Areas where real people live and work are not that bad, round by me the economy appears to be improving, companies are hiring and most people seem cautiously optimistic.

Housing market is still stagnant though and 20% off asking price is an expected starting point. I don't expect a further crash here.

Could be that I live close to Germany though ;)

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The Tour de France is coming through "our" village tomorrow. Will that put prices up?

I'm confused. In another thread today you're going on about having a three year tenancy and how you prefer it to renting, which is great. Except, I thought you were talking about renting the UK? Is your 3 year tenancy based in France?

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Agentimmo....

This might be true where you live but it's not real France is it

Anywhere where holiday homes make up a large percentage of the housing stock is in for a big crash, stuff is simply not moving and hasn't been for years. Foreign buyers pumped up the market, lack of foreign buyers will crash it. These simple fundamentals won't change in the medium term.

Areas where real people live and work are not that bad, round by me the economy appears to be improving, companies are hiring and most people seem cautiously optimistic.

Housing market is still stagnant though and 20% off asking price is an expected starting point. I don't expect a further crash here.

Could be that I live close to Germany though ;)

Of course it's real - unless I'm in a parallel universe of similar :D

Like other countries, the French "market" is made up of a multitude of smaller markets. You are close to Germany, therefore get some spill-over from the German "boom".

Go to the north of France, Calais and the like, and you'll find "cheap" housing that the locals cannot buy because they are on the dole.

On the Riviera, foreign buyers were the only show in town for years. They bought property as investments. Many are now trying to exit the market, but cannot. The locals will not pick up the slack as they earn the min. wage in many cases. Others, such as myself, refuse to play the game and are waiting for the crash. I've got quite a number of friends in this position.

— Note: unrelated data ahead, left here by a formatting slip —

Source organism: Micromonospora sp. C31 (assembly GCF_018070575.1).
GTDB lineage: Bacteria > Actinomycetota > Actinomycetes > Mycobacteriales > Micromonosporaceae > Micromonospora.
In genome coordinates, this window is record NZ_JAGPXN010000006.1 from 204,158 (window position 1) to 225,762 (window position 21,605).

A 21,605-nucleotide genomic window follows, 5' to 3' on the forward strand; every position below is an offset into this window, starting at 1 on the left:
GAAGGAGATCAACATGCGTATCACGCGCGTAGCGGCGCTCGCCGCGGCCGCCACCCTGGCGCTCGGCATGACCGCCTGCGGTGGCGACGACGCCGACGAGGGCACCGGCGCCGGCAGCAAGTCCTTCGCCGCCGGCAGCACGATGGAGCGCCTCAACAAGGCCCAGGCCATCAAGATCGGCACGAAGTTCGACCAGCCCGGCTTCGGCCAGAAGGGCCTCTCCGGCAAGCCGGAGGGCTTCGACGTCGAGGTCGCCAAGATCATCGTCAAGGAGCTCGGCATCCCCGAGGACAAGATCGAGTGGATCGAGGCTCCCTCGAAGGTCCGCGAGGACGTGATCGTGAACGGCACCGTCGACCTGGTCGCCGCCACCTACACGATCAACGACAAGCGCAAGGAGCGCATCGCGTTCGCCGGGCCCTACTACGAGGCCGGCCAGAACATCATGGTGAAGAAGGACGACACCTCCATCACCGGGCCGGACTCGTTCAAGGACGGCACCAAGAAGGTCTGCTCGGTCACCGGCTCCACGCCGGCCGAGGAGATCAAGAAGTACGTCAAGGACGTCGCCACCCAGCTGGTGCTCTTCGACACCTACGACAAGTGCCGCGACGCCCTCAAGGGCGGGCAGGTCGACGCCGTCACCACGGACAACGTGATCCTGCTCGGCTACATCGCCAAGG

Go to DordogneShire and if a Brit cannot sell to another Brit, the house just won't sell. No matter how many twigs they stick in a vase.

Housing market is still stagnant though and 20% off asking price is an expected starting point.

That's more or less what I said in my previous post. We agree that prices in EA's windows are usually 20% inflated. Except in the 20 Paris districts - where silly money still pours in. Once IR's start to rise, the crash in gay Paris will be spectacular, hopefully !

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Of course it's real - unless I'm in a parallel universe of similar :D

Like other countries, the French "market" is made up of a multitude of smaller markets. You are close to Germany, therefore get some spill-over from the German "boom".

Go to the north of France, Calais and the like, and you'll find "cheap" housing that the locals cannot buy because they are on the dole.

On the Riviera, foreign buyers were the only show in town for years. They bought property as investments. Many are now trying to exit the market, but cannot. The locals will not pick up the slack as they earn the min. wage in many cases. Others, such as myself, refuse to play the game and are waiting for the crash. I've got quite a number of friends in this position.

Go to DordogneShire and if a Brit cannot sell to another Brit, the house just won't sell. No matter how many twigs they stick in a vase.